Jeremy Hunt remembers Poles who sheltered Jews in WWII

Britain’s Foreign Secretary Jeremy Hunt has remembered thousands of Poles who sheltered Jews during the Holocaust.
Speaking during an event co-organised by the Israeli embassy in London on Wednesday, he referred to his 2006 visit to the Nazi German concentration camp of Auschwitz in southern Poland.

Hunt described the visit as a “life-changing experience.”

He said: “In 2006, I had the life-changing experience of visiting Auschwitz myself with Holocaust Education Trust. The trip was led by the inspirational Rabbi Barry Marcus, who many of you will know.”

He added: “We visited a museum to commemorate the Poles who had sheltered Jews. The penalty, of course, was death, not just for the individual, but for every member of that individual’s family. More than 5,000 Poles took that risk. Many others across Europe looked away. What would each of us do if history repeated itself?”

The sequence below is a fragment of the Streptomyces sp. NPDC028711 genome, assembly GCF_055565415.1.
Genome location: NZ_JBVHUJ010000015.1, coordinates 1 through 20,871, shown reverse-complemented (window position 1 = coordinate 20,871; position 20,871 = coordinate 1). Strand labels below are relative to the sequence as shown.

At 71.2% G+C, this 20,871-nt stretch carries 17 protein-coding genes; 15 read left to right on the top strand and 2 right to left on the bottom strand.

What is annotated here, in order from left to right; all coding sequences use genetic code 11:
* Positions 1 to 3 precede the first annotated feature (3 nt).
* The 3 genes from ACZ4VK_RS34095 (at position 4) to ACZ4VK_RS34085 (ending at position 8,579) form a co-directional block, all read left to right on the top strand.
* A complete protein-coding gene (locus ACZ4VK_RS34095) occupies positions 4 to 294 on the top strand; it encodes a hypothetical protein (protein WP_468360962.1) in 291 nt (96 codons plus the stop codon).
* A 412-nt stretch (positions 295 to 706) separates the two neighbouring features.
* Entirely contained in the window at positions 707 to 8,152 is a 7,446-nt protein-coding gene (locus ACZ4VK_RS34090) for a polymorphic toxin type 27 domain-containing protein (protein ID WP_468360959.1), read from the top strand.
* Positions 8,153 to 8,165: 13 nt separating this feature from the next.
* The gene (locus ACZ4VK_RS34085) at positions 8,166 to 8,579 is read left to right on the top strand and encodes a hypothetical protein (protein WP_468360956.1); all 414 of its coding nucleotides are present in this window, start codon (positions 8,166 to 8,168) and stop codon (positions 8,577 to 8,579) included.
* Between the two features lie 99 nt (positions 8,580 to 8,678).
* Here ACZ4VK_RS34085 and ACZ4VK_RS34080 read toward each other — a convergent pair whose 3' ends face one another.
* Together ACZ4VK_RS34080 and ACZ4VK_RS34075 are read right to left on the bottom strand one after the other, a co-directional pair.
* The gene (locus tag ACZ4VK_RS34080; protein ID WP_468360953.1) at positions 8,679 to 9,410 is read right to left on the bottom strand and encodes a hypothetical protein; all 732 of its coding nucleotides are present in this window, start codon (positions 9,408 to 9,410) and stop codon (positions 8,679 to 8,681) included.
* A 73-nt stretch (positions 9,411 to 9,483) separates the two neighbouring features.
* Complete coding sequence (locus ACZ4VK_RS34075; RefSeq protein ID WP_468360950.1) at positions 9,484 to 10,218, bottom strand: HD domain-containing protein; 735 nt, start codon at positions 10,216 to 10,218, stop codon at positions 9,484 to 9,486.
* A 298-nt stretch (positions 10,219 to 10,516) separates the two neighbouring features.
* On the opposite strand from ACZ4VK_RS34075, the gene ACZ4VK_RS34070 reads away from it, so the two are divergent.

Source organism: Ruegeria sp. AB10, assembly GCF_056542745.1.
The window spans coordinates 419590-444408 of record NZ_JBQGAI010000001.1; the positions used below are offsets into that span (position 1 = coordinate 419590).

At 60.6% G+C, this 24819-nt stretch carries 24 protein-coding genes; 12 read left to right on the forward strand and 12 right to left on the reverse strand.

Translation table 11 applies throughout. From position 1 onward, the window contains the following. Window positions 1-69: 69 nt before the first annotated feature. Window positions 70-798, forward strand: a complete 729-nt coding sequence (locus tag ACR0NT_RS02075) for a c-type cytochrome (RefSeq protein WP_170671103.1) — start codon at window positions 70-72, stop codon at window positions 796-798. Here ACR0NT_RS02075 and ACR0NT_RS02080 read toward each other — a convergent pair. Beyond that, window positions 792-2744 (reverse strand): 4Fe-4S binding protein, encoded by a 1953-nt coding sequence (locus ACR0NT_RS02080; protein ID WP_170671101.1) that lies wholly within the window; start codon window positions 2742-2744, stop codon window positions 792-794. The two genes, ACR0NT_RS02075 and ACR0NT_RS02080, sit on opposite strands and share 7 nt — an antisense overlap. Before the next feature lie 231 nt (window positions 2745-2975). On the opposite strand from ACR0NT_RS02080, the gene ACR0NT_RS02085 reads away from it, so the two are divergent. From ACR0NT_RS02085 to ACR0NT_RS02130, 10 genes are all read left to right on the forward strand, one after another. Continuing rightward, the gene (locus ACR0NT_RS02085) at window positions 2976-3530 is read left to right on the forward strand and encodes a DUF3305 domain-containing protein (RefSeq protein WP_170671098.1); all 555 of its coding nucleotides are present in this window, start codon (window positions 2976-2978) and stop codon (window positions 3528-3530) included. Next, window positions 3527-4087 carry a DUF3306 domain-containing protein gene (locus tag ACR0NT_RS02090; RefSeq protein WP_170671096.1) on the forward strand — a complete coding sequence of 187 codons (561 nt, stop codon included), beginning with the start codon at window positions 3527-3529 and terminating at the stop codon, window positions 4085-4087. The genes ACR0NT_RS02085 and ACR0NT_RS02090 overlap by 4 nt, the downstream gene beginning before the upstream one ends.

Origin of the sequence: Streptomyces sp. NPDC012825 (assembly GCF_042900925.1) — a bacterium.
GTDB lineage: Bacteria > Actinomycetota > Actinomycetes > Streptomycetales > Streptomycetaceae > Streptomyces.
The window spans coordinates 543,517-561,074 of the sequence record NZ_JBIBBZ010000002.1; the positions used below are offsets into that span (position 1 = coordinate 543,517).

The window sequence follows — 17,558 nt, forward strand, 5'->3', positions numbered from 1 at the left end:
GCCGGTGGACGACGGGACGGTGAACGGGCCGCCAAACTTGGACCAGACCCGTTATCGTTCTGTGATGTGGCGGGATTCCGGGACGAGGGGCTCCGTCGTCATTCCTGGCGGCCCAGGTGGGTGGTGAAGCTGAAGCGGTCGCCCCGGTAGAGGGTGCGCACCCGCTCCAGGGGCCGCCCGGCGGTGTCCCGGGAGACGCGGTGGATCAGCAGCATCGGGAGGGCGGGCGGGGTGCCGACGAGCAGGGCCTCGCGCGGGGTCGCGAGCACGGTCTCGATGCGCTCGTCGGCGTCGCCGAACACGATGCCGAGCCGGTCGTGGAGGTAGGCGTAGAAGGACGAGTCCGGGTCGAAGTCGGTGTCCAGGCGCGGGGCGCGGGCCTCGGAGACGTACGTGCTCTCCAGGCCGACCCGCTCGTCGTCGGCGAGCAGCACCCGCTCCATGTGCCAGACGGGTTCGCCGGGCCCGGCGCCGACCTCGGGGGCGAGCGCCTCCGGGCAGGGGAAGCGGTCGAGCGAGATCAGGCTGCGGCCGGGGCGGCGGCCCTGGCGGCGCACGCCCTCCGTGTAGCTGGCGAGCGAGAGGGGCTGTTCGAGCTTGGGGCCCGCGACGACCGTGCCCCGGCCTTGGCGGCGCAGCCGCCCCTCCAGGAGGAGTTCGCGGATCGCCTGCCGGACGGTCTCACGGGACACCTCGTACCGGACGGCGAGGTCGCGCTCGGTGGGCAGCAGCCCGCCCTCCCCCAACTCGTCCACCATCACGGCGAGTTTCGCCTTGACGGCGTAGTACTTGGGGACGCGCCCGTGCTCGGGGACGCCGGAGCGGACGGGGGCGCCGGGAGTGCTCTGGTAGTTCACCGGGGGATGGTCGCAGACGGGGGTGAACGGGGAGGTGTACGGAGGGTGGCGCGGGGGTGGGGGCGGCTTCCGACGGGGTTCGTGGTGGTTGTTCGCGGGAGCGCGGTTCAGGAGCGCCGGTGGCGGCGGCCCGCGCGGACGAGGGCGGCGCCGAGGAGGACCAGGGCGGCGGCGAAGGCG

A bust of Frank Foley, a British wartime diplomat who saved scores of Jewish lives, was unveiled during the London event, which was held at the Foreign and Commonwealth Office ahead of International Holocaust Remembrance Day on Sunday, January 27.

As a British Secret Intelligence Service (MI6) officer at his country’s embassy in Berlin, Foley “bent the rules” and helped thousands of Jewish families escape from Nazi Germany before the outbreak of World War II.

In 1999, Foley received a Righteous Among the Nations medal from the Yad Vashem Institute in Jerusalem.

Photo: The Telegraph

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